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This collection, digitized in collaboration with the Michigan Daily and the Board for Student Publications, contains materials that are protected by copyright law. Access to these materials is provided for non-profit educational and research purposes. If you use an item from this collection, it is your responsibility to consider the work's copyright status and obtain any required permission.

November 10, 1946 - Image 8

Resource type:
Text
Publication:
The Michigan Daily, 1946-11-10

Disclaimer: Computer generated plain text may have errors. Read more about this.

C

PAGE EIGUT THE MICHIGAN DAILY su

NDAY, NOVEMBER 10, 1946

Prof. Huntley Has World for His Hobby

I
PROF. FRANK L. HUNTLEY
medical missionary and they were
the only white family in the city.
At the age of eight, he had the
unique experience of having the Chi-
nese Revolution of Oct. 10 (Double
Ten) start in his backyard. "We
children were playing in the attic,
when we discovered that Wuchang
across the river was on fire. As it
turned out, revolutionary soldiers
were firing 75 m shells over our
house into the city. "This", accord-
ing to Prof. Huntley, "explains why
revolution is in my blood."
Back to the Orient
After attending Oberlin College
and the University of Chicago, he re-
turned to the Orient-this time to
Japan-where he taught English. He
often tells his classes the story of

the thought control officer, who vis-
ited his house the first of every,
month-"like the bills."
Prof. Huntley is admittedly a fam-
ily man. "I enjoy fixing up my
house and playing with my kids," he
said. The Huntleys have four child-
ren, two of whom are in college. The
professor met Mrs. Huntley at col-
lege and is therefore "a firm believer
in co-education."
In 1943, he came to the University
as area instructor for Japan in the
Civil Affairs Training School. He
pointed out that he prefers teaching
English. "That's what I am doing
now," he stated, "and that's the way
I like it."
Enjoys Teaching English
"I enjoy teaching English," Prof.
Huntley declared, "because I am in-
terested in ideas and experiences,
particularly those transmitted in a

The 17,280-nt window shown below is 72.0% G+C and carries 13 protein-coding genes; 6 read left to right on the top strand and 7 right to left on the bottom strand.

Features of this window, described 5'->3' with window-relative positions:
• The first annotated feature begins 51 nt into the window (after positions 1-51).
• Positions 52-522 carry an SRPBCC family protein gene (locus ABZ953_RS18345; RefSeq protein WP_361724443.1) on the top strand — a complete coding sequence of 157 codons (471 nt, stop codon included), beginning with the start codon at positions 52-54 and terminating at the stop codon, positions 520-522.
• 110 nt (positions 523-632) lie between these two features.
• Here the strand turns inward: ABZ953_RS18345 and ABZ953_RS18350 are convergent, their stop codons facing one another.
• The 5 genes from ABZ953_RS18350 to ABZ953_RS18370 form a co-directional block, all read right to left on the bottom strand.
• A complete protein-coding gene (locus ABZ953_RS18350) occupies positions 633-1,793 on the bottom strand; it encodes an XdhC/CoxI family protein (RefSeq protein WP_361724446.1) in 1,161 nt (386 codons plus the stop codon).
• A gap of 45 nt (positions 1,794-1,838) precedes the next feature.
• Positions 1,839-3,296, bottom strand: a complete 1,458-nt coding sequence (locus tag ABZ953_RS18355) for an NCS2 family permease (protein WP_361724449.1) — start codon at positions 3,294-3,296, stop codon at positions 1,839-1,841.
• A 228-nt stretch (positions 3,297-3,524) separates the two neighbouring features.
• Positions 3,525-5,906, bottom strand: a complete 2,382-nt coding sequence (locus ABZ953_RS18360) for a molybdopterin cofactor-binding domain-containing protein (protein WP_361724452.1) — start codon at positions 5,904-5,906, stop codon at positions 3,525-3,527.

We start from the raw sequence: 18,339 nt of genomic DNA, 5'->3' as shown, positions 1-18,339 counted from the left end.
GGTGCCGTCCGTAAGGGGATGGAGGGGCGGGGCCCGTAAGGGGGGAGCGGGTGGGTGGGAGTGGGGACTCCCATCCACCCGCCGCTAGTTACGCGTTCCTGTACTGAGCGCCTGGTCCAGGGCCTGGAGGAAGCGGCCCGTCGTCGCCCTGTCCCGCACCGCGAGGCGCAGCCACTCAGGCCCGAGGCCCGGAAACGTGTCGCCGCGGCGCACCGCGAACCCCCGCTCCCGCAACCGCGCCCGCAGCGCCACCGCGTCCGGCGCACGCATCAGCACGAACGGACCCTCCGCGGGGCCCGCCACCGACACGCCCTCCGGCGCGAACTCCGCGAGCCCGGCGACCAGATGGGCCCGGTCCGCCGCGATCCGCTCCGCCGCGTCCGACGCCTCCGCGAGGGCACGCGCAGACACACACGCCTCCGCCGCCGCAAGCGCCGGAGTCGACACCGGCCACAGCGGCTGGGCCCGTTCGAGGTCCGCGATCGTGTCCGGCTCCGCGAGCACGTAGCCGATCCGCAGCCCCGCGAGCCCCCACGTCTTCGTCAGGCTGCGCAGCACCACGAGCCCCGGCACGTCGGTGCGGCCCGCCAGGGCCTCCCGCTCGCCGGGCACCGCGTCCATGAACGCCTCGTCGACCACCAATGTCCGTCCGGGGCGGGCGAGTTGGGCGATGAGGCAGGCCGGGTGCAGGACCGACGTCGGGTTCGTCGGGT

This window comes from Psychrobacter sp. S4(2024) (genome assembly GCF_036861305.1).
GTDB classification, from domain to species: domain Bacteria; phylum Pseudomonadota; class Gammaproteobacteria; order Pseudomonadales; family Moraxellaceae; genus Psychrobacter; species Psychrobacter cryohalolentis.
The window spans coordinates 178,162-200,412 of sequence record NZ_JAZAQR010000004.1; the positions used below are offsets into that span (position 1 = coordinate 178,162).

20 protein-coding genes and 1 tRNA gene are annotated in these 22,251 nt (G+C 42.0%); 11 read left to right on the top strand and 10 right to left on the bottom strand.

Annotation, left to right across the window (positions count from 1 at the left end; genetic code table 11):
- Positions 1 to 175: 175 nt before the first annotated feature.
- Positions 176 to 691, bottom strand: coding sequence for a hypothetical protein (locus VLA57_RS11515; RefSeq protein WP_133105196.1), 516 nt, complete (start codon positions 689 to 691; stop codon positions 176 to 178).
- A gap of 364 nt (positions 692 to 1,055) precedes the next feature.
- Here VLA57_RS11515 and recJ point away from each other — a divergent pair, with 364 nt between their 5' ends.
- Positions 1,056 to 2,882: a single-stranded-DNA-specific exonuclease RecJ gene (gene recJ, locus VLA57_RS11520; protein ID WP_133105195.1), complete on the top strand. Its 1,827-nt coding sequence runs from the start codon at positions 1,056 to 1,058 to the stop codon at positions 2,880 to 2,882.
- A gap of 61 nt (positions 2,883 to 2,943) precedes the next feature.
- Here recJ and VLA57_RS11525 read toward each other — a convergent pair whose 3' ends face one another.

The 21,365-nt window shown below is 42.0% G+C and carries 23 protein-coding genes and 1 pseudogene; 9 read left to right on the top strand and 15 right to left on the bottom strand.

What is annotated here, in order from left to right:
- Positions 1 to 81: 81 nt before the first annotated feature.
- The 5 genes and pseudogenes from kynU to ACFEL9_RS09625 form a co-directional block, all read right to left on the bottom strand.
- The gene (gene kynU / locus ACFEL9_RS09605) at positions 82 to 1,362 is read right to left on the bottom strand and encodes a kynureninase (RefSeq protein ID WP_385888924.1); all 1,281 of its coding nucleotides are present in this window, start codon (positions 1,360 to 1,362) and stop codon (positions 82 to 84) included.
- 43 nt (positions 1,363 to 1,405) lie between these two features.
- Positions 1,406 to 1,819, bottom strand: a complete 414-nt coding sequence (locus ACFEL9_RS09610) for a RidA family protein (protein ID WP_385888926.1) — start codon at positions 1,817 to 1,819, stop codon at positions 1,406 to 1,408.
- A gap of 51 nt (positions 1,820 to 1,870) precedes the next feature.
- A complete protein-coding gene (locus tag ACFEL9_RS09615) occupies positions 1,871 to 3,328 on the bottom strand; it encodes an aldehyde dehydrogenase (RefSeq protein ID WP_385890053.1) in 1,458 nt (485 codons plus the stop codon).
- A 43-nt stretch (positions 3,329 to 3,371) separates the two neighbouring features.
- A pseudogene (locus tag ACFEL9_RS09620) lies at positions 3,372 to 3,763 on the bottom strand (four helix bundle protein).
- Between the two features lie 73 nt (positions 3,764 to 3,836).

disciplined form such as one finds in
literature."
He was recently appointed secre-
tary of the committee on Barbour
Scholarships for Oriental women.
This job "just suits me" because
there is "enough missionary in my
blood to interest me in international
education."
"I consider myself a citizen of the
world," he stated with a broad grin,
"since my parents were English; I
was born in China, and we all be-
came naturalized Americans." In the
course of his life Prof. Huntley has
been around the world four and one-
half times.

Christmas Gifts
Will Go on Sale
To Aid Chinese
Chinese Christmas cards and oth-
er gift items will go on sale tomorrow
in the International Center, the
League and the Union,
The profit from these sales will
be turned over to the United Serv-
ices To China committee. The sale
will last until Christmas.
County Quota
The sale will be the first step to-
wards raising $8,000, Washtenaw
county quota for the fiscal year, ac-
cording to M. Robert B. Klinger, as-
sistant counselor to foreign students
and chairman of the University and
Washtenaw committees on United
Services To China.
Items to be sold include stationery
with a Chinese motif, calendars
bearing reproductions of famous
Chinese art, postcards, place cards,
Christmas wrapping papers, playing
cards, Chinese cookbooks, Chinese
tea, reproductions of famous Chinese
art, pencils, matches, flag buttons
and place mats. A limited amount
of Chinese jewelry may be included
in the sale.
Dispaly Tables
It is hoped that tables to display
these items can bet set up at as
many University and Ann Arbor
community functions as possible
during the next six weeks, Klinger
said.
Organizations desiring material
for display should contact Mrs.
Ging-mei Tang Ting.

HIGHLIGHTS ON CAMPUS

Record (concert. . .
The International Center will hold
its weekly record concert at 7:30
p. m. tomorrow in the Center lounge.